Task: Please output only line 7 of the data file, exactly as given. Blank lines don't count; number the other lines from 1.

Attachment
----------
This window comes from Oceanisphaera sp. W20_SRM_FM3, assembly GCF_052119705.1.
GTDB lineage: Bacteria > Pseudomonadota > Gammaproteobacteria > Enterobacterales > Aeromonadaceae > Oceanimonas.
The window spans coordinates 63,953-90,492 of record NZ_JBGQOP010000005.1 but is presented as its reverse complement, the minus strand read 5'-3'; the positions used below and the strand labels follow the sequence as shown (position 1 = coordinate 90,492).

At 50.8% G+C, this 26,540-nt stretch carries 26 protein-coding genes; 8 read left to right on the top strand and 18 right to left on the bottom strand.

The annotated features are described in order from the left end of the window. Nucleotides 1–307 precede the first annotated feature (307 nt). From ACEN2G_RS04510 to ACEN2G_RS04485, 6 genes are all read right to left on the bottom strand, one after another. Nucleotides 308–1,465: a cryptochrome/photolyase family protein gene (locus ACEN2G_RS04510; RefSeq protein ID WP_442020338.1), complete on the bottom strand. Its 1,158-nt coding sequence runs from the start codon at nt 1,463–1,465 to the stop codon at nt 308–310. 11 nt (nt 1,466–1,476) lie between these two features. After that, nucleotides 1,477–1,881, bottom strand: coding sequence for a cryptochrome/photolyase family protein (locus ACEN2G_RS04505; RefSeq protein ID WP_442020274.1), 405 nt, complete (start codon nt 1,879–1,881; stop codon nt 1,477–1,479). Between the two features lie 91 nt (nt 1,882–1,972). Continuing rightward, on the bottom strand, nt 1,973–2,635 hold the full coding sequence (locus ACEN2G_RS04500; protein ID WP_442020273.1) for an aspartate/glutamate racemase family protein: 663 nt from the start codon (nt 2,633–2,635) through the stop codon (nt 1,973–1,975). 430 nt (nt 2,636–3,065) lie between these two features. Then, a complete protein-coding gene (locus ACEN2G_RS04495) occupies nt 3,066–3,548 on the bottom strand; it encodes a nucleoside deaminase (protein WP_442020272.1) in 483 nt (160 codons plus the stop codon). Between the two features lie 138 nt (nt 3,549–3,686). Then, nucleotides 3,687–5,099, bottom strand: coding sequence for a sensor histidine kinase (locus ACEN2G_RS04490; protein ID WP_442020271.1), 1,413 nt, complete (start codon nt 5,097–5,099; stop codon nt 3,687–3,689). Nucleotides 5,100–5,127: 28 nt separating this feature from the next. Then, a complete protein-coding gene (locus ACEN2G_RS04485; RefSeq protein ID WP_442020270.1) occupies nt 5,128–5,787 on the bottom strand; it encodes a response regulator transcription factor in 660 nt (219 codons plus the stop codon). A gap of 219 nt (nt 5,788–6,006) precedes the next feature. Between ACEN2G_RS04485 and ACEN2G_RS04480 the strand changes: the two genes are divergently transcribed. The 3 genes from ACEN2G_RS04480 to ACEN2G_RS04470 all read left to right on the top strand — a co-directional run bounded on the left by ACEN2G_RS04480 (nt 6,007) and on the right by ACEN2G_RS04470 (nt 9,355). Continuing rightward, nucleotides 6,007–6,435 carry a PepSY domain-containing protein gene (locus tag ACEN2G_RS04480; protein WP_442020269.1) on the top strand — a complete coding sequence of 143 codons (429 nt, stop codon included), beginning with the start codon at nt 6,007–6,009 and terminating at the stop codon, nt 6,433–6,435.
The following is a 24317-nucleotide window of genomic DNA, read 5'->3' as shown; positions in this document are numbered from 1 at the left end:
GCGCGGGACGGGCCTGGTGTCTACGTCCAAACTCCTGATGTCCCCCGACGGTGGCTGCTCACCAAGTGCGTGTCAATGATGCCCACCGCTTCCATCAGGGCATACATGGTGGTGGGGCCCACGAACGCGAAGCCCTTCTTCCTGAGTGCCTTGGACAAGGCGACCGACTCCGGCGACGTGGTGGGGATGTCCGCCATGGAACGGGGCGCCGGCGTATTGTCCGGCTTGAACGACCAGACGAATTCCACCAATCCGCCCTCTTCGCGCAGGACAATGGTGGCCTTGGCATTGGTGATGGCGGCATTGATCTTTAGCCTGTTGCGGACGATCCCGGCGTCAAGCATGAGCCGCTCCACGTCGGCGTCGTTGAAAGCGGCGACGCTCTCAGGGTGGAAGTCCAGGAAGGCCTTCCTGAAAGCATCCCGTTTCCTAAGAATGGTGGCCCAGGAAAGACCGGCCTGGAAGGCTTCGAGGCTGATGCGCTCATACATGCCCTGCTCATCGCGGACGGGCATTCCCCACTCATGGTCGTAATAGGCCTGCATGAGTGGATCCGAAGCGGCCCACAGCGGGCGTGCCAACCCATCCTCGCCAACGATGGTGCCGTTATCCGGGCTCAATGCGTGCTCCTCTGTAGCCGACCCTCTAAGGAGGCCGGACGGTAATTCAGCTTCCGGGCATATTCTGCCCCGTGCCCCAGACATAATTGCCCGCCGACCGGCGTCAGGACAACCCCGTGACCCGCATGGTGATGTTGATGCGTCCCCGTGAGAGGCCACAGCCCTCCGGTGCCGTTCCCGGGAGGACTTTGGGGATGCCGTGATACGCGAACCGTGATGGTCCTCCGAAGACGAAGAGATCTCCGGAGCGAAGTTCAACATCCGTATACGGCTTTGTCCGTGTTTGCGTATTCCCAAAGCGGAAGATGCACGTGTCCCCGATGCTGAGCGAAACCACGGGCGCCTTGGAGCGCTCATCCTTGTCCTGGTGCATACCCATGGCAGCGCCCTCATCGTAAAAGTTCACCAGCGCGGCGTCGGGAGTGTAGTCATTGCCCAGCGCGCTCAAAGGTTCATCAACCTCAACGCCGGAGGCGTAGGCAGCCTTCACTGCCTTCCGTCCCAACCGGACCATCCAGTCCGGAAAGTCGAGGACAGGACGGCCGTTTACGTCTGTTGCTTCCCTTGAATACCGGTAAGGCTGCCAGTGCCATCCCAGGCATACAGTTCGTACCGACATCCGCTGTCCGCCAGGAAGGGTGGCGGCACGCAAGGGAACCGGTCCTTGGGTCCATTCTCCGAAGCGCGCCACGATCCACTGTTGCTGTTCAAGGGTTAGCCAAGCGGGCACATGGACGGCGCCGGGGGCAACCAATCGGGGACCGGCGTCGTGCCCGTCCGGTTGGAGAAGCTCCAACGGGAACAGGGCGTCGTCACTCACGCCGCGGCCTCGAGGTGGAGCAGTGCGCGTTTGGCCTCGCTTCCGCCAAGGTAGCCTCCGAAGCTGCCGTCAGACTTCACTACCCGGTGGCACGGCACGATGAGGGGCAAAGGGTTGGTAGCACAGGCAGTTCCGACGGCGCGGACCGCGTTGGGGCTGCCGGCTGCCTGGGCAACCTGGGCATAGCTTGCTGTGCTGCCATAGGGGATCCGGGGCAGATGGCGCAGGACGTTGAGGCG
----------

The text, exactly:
GCGCGGGACGGGCCTGGTGTCTACGTCCAAACTCCTGATGTCCCCCGACGGTGGCTGCTCACCAAGTGCGTGTCAATGATGCCCACCGCTTCCATCAGGGCATACATGGTGGTGGGGCCCACGAACGCGAAGCCCTTCTTCCTGAGTGCCTTGGACAAGGCGACCGACTCCGGCGACGTGGTGGGGATGTCCGCCATGGAACGGGGCGCCGGCGTATTGTCCGGCTTGAACGACCAGACGAATTCCACCAATCCGCCCTCTTCGCGCAGGACAATGGTGGCCTTGGCATTGGTGATGGCGGCATTGATCTTTAGCCTGTTGCGGACGATCCCGGCGTCAAGCATGAGCCGCTCCACGTCGGCGTCGTTGAAAGCGGCGACGCTCTCAGGGTGGAAGTCCAGGAAGGCCTTCCTGAAAGCATCCCGTTTCCTAAGAATGGTGGCCCAGGAAAGACCGGCCTGGAAGGCTTCGAGGCTGATGCGCTCATACATGCCCTGCTCATCGCGGACGGGCATTCCCCACTCATGGTCGTAATAGGCCTGCATGAGTGGATCCGAAGCGGCCCACAGCGGGCGTGCCAACCCATCCTCGCCAACGATGGTGCCGTTATCCGGGCTCAATGCGTGCTCCTCTGTAGCCGACCCTCTAAGGAGGCCGGACGGTAATTCAGCTTCCGGGCATATTCTGCCCCGTGCCCCAGACATAATTGCCCGCCGACCGGCGTCAGGACAACCCCGTGACCCGCATGGTGATGTTGATGCGTCCCCGTGAGAGGCCACAGCCCTCCGGTGCCGTTCCCGGGAGGACTTTGGGGATGCCGTGATACGCGAACCGTGATGGTCCTCCGAAGACGAAGAGATCTCCGGAGCGAAGTTCAACATCCGTATACGGCTTTGTCCGTGTTTGCGTATTCCCAAAGCGGAAGATGCACGTGTCCCCGATGCTGAGCGAAACCACGGGCGCCTTGGAGCGCTCATCCTTGTCCTGGTGCATACCCATGGCAGCGCCCTCATCGTAAAAGTTCACCAGCGCGGCGTCGGGAGTGTAGTCATTGCCCAGCGCGCTCAAAGGTTCATCAACCTCAACGCCGGAGGCGTAGGCAGCCTTCACTGCCTTCCGTCCCAACCGGACCATCCAGTCCGGAAAGTCGAGGACAGGACGGCCGTTTACGTCTGTTGCTTCCCTTGAATACCGGTAAGGCTGCCAGTGCCATCCCAGGCATACAGTTCGTACCGACATCCGCTGTCCGCCAGGAAGGGTGGCGGCACGCAAGGGAACCGGTCCTTGGGTCCATTCTCCGAAGCGCGCCACGATCCACTGTTGCTGTTCAAGGGTTAGCCAAGCGGGCACATGGACGGCGCCGGGGGCAACCAATCGGGGACCGGCGTCGTGCCCGTCCGGTTGGAGAAGCTCCAACGGGAACAGGGCGTCGTCACTCACGCCGCGGCCTCGAGGTGGAGCAGTGCGCGTTTGGCCTCGCTTCCGCCAAGGTAGCCTCCGAAGCTGCCGTCAGACTTCACTACCCGGTGGCACGGCACGATGAGGGGCAAAGGGTTGGTAGCACAGGCAGTTCCGACGGCGCGGACCGCGTTGGGGCTGCCGGCTGCCTGGGCAACCTGGGCATAGCTTGCTGTGCTGCCATAGGGGATCCGGGGCAGATGGCGCAGGACGTTGAGGCG